The 20th Century Mining Lantern by Hal Post and Tony Moon



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The 20th Century Mining Lantern

by Hal Post and Tony Moon

[Foreword by Hal] At the recent 2015 Ouray Show, I noticed Bob Schroth showing an unusual lamp to Tony Moon and Paul Johnson early in the setup. Since it caught my attention, I joined the group to see what was going on. The lamp turned out to be a 20th Century lantern and by a stroke of luck, both Tony and Paul had the lamp already. Bob had it for sale so after an exchange of some cash it came home with me. It’s always good to be in the right place at the right time. I was vaguely familiar with the lamp but I wanted to know more. This article presents a little more information about the lamp and its manufacturer gleaned by Tony and me from numerous discussions.




Figure . 20th Century Lantern (left side)
As shown in Figures 1 and 2, the lamp is an early carriage-type nickel-plated brass lantern known as the 20th Century Lamp and advertised for mining use. It’s 13 1/2 in. high with a 5 in. dia. circular bottom with a steel clutch handle/hook. The burner portion has red and green colored jewels on either side and a glass lens with a 6 in. reflector. A swing open front with clasp allows access to the burner area and its fish tail burner tip. It’s marked on back PATENTS AND DESIGN APPLD. FOR, 20th CENTURY MFG. CO., MADE IN U.S. OF AMERICA. The glass lens is also marked 20th Century.
Figure . 20th Century Lantern (front & right side)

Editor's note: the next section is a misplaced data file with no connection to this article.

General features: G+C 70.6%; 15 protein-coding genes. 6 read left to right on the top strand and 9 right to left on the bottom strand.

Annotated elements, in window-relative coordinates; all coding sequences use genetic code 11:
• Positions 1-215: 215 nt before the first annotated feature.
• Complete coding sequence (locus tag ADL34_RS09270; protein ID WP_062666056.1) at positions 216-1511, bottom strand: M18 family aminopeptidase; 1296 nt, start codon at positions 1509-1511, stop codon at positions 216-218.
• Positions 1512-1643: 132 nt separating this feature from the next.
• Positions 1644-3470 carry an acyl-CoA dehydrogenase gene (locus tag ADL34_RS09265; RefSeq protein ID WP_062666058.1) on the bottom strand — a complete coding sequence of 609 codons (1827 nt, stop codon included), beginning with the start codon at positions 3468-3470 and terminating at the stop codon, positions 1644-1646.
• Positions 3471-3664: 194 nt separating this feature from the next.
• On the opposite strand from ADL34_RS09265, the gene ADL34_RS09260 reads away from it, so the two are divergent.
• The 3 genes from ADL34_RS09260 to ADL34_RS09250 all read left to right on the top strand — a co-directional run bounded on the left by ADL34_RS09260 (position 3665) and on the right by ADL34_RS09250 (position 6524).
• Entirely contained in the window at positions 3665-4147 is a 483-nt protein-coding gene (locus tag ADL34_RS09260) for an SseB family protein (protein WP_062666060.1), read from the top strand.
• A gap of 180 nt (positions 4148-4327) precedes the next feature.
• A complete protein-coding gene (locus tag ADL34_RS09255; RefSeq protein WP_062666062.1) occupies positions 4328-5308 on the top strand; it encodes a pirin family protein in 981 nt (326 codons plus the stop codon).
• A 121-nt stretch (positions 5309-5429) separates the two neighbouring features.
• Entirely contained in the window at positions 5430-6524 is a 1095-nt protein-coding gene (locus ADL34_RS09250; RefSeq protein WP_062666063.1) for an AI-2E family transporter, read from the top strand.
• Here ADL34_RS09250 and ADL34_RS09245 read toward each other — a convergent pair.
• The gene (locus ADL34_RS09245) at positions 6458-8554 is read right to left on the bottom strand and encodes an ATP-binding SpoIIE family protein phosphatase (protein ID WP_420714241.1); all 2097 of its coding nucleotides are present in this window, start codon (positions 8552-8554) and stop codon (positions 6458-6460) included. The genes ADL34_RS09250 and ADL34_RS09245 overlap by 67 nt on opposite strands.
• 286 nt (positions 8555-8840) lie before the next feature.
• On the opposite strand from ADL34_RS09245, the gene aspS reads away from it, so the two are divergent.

The 20th Century Manufacturing Co. was founded by Lewis F. Betts on April 13, 1897 to become one of the five most successful automobile, motorcycle and bicycle lamp manufacturers in the U.S. Betts was born Dec. 23, 1829 and died May 18, 1911 at the age of 82. He was employed by Dietz and Company of New York, a manufacturer of lamps, burners and carbide fixtures, for nearly 25 years during which he patented a tubular street lamp (Patent No. 218,917 on Aug. 26, 1879) to be followed by at least an additional 25 patents for various lamps and improvements. During the last 30 years of his life, he and his brother Charles are widely credited with more improvements in lanterns than any others connected directly or indirectly with the lantern industry. On June 4, 1895 Betts was awarded patent No. 540,605 for a kerosene bicycle lamp called the 20th Century Bicycle Headlight. To manufacture the lamp, Betts created the Betts Patent Headlight Company with articles of incorporation filed in New York City on Nov. 18, 1895. On April 13, 1897 the company was refinanced and renamed the 20th Century Manufacturing Company with George Wilson as president and Betts a member of the Board of Directors. At various times the company occupied quarters at No. 10, No. 17 and No. 19 Warren St. in New York City before moving to 420-422 Ogden St. in Newark, NJ in 1910. The first carbide lamp of the company was advertised in October 1898. It was based on a design patent filed by then president William P. Crary as No. 29,789 on Dec. 13, 1898. This lamp established many of the common features to be shared with other 20th Century carbide lamps manufactured over the next 20 years. The second carbide lamp manufactured by the company known as the Model No. 2 Cycle Gas lamp was based on a follow on patent filed by Crary as No. 677,400 on July 2, 1901. This lamp, which became one of the most successful bicycle carbide lamps ever manufactured, is the lantern modified for mining and hand lantern use by 20th Century.